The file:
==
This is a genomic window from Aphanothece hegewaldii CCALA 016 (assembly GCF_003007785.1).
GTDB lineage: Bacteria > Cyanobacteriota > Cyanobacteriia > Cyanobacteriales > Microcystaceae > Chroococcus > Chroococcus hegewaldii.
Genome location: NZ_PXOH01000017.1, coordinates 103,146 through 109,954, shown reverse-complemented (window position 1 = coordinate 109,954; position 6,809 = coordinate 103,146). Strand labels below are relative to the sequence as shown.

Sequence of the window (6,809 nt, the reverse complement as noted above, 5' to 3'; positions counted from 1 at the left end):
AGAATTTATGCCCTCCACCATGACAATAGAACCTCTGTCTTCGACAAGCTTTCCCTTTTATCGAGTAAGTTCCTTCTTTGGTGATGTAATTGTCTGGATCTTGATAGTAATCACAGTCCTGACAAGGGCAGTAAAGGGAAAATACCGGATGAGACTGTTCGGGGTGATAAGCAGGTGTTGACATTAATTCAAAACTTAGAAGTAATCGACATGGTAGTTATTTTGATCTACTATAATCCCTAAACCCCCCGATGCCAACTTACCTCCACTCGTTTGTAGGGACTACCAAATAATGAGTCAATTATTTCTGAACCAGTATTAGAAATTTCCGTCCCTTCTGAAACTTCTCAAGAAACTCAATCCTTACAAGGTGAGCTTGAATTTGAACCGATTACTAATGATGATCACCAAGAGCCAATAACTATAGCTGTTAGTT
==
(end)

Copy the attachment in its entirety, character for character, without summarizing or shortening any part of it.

This is a genomic window from Aphanothece hegewaldii CCALA 016 (assembly GCF_003007785.1).
GTDB lineage: Bacteria > Cyanobacteriota > Cyanobacteriia > Cyanobacteriales > Microcystaceae > Chroococcus > Chroococcus hegewaldii.
Genome location: NZ_PXOH01000017.1, coordinates 103,146 through 109,954, shown reverse-complemented (window position 1 = coordinate 109,954; position 6,809 = coordinate 103,146). Strand labels below are relative to the sequence as shown.

Sequence of the window (6,809 nt, the reverse complement as noted above, 5' to 3'; positions counted from 1 at the left end):
AGAATTTATGCCCTCCACCATGACAATAGAACCTCTGTCTTCGACAAGCTTTCCCTTTTATCGAGTAAGTTCCTTCTTTGGTGATGTAATTGTCTGGATCTTGATAGTAATCACAGTCCTGACAAGGGCAGTAAAGGGAAAATACCGGATGAGACTGTTCGGGGTGATAAGCAGGTGTTGACATTAATTCAAAACTTAGAAGTAATCGACATGGTAGTTATTTTGATCTACTATAATCCCTAAACCCCCCGATGCCAACTTACCTCCACTCGTTTGTAGGGACTACCAAATAATGAGTCAATTATTTCTGAACCAGTATTAGAAATTTCCGTCCCTTCTGAAACTTCTCAAGAAACTCAATCCTTACAAGGTGAGCTTGAATTTGAACCGATTACTAATGATGATCACCAAGAGCCAATAACTATAGCTGTTAGTT